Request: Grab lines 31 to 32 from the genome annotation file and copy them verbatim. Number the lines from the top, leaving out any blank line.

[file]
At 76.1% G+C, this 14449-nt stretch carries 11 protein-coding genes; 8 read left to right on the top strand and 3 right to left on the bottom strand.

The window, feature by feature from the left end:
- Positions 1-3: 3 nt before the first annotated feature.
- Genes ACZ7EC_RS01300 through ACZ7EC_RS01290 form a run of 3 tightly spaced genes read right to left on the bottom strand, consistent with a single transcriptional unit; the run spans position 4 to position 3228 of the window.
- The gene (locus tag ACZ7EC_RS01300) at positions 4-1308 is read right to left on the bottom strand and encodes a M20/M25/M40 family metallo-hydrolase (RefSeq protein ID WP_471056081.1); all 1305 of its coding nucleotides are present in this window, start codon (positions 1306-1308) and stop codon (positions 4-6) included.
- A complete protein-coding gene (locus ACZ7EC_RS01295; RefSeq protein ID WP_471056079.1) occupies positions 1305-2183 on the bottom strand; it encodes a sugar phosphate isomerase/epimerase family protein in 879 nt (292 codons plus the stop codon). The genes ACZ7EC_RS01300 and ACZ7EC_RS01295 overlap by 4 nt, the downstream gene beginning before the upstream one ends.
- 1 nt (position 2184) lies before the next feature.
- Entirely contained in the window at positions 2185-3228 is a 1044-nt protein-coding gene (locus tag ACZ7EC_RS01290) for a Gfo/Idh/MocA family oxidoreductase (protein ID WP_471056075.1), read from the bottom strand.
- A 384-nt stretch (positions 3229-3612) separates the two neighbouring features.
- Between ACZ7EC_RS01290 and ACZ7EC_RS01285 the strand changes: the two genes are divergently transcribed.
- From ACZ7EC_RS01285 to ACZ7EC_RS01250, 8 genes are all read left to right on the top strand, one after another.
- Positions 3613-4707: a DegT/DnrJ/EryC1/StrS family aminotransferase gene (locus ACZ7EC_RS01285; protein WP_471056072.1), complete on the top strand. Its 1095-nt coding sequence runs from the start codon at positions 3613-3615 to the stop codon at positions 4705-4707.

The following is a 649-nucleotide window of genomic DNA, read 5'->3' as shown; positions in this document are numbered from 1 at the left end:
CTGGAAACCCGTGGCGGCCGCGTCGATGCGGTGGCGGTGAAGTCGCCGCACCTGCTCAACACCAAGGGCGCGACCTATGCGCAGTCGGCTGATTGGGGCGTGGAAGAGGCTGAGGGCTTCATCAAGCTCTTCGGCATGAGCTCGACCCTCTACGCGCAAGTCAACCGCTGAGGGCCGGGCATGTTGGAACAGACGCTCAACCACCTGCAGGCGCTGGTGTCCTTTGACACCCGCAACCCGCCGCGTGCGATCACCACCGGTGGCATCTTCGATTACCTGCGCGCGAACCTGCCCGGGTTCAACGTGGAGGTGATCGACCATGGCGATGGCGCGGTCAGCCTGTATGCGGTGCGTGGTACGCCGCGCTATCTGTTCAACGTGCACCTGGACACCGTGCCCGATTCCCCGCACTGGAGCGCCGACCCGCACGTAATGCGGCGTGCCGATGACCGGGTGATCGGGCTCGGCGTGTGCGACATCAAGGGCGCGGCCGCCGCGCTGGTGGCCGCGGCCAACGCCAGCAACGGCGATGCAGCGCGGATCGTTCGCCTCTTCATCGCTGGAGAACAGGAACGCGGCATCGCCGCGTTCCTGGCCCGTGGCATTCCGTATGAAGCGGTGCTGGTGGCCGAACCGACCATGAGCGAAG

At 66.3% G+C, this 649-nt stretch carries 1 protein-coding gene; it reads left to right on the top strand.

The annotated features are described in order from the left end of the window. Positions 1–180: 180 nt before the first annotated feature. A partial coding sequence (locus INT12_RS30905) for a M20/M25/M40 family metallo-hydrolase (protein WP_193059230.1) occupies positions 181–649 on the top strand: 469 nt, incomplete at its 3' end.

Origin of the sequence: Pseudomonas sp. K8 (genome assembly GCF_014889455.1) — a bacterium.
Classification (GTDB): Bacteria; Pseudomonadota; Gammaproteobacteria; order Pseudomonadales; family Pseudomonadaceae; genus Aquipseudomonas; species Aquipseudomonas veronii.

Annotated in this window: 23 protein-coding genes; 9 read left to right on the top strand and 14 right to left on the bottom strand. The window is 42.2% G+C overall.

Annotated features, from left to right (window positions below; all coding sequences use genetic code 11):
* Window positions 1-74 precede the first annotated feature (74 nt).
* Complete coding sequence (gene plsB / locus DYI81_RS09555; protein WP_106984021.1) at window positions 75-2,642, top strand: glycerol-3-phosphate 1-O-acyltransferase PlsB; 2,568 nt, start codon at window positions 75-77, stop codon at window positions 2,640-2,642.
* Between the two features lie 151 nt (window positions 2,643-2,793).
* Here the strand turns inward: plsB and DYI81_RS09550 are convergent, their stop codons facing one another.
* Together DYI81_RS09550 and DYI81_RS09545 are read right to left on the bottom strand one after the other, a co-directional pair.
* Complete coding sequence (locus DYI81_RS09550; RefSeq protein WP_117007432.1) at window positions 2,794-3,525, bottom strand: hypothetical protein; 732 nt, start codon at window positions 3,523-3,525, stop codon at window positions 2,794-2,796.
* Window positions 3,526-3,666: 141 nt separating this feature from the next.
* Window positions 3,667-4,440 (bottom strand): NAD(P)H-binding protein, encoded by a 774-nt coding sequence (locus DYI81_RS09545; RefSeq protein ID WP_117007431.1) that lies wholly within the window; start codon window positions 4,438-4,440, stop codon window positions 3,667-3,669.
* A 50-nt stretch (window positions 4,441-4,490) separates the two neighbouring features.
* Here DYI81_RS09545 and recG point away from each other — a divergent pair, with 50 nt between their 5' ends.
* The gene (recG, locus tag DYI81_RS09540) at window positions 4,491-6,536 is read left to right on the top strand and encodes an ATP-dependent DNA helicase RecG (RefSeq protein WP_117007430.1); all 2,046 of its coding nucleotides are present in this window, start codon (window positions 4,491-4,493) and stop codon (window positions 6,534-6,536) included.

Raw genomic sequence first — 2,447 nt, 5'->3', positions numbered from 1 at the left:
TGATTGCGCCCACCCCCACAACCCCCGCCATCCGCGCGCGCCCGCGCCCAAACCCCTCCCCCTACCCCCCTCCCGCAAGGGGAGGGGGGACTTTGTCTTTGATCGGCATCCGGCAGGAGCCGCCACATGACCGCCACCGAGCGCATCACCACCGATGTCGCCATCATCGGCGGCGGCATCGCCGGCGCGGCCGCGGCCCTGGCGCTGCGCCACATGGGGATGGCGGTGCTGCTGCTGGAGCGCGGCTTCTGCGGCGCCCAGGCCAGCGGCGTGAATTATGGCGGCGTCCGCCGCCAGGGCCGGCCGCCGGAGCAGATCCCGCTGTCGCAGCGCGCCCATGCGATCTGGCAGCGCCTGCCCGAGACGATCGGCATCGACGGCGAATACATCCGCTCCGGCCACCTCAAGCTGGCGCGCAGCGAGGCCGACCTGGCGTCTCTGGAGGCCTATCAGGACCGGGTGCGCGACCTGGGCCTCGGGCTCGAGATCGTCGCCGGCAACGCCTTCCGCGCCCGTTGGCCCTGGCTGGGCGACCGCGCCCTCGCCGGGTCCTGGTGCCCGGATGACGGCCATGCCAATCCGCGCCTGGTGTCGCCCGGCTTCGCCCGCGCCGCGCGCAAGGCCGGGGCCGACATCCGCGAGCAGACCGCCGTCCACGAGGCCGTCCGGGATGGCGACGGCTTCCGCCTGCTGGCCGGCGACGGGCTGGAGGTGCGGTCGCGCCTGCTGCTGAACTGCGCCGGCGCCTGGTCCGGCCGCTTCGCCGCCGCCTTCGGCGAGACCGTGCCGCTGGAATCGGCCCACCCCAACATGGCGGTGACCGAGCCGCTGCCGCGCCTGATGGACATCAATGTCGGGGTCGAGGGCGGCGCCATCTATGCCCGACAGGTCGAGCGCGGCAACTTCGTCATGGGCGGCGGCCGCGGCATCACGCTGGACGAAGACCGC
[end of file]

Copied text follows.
* The gene (recG, locus tag DYI81_RS09540) at window positions 4,491-6,536 is read left to right on the top strand and encodes an ATP-dependent DNA helicase RecG (RefSeq protein WP_117007430.1); all 2,046 of its coding nucleotides are present in this window, start codon (window positions 4,491-4,493) and stop codon (window positions 6,534-6,536) included.

Raw genomic sequence first — 2,447 nt, 5'->3', positions numbered from 1 at the left: